Thomas Pitt, now Commander of Special Branch, is called out to look into a matter that at first blush hardly seems like a Special Branch concern: the disappearance of a maid from a wealthy home on Shooters' Hill. The owner of the home, though, is Dudley Kynaston, a critically important naval weapons specialist. Britain can't afford any scandal around him. But it seems that Kitty Ryder has likely run off with her suitor, an itinerant carpenter, and there's little risk of scandal. Pitt is happy to turn the matter back to the local police.
A few weeks later, a woman's mutilated body is found in a gravel pit not far from the Kynaston home. Although she can't be positively identified, she fits the general description of Kitty Ryder, the missing lady's maid. Now there's a dangerous hint of potential scandal.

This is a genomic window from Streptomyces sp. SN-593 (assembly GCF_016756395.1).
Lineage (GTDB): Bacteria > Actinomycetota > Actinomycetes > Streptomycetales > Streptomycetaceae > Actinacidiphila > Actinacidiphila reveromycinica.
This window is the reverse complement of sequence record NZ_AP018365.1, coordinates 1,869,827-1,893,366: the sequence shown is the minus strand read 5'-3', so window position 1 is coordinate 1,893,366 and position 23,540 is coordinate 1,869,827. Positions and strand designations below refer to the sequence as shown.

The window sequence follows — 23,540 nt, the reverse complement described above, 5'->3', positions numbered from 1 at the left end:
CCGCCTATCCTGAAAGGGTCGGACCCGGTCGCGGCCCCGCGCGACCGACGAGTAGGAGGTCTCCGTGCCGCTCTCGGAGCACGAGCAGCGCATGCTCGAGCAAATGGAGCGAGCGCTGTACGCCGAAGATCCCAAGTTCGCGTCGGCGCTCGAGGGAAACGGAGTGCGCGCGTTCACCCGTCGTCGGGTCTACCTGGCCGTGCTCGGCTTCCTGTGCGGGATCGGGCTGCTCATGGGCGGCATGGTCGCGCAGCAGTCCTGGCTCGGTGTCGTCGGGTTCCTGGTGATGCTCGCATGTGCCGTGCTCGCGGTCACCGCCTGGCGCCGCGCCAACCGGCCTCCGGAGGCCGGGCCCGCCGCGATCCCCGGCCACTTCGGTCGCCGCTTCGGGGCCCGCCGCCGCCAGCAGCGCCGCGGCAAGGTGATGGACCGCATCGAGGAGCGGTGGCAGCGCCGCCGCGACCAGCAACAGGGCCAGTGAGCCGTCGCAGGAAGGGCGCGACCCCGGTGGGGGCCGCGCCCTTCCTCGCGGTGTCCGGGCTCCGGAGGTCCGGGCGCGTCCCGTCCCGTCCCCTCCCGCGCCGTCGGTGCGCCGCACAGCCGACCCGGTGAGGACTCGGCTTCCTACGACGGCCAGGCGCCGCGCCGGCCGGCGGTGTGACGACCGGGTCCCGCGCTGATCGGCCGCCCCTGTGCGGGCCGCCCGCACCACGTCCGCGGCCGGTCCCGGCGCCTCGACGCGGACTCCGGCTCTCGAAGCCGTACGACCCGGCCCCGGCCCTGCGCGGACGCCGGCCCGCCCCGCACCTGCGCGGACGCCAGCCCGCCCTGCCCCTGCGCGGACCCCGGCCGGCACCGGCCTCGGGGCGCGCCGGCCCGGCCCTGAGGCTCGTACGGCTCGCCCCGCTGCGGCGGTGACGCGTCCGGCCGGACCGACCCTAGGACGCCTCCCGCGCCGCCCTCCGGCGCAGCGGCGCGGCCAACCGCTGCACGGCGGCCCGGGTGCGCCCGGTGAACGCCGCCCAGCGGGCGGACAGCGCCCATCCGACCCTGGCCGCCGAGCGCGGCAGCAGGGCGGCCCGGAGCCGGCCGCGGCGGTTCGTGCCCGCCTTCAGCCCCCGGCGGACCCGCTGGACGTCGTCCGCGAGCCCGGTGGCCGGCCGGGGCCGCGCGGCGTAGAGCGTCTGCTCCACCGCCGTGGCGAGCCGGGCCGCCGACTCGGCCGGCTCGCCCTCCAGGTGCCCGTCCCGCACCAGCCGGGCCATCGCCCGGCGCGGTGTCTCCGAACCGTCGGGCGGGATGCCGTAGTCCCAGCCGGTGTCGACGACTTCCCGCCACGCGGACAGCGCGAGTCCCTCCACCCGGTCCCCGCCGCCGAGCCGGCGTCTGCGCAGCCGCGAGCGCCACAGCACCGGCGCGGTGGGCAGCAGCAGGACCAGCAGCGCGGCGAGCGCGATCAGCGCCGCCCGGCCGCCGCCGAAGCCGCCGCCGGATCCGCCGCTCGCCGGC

It gets worse when Somerset Carlisle, a sometime friend and ally of Pitt's, starts asking questions in Parliament about the matter, making sure it's a cause célèbre Special Branch--Thomas--can't ignore.
In this latest Pitt adventure, Charlotte and her sister Emily aren't able to participate as they used to when Pitt was with the Metropolitan Police, but they don't want to be mere spectators, and Emily in particular is feeling bored, frustrated, and insecure. In counterpoint to Pitt's pursuit of a dangerous mystery that threatens national security, Charlotte, Emily, and Great-Aunt Vespasia grapple with what at first seem far more personal and private issues.
Most of our old friends are here again, and after twenty-nine volumes, the characters and their relationships continue to grow deeper, richer, and more interesting. I honestly felt the series hit a rough patch and nearly collapsed when Pitt was first forced out of the regular police and transferred to Special Branch, and I thought it might peter out. Happily, it hasn't. Perry and her characters found their footing again, and the series has remained a real pleasure.
An interview with Anne Perry:
I borrowed this book from the library.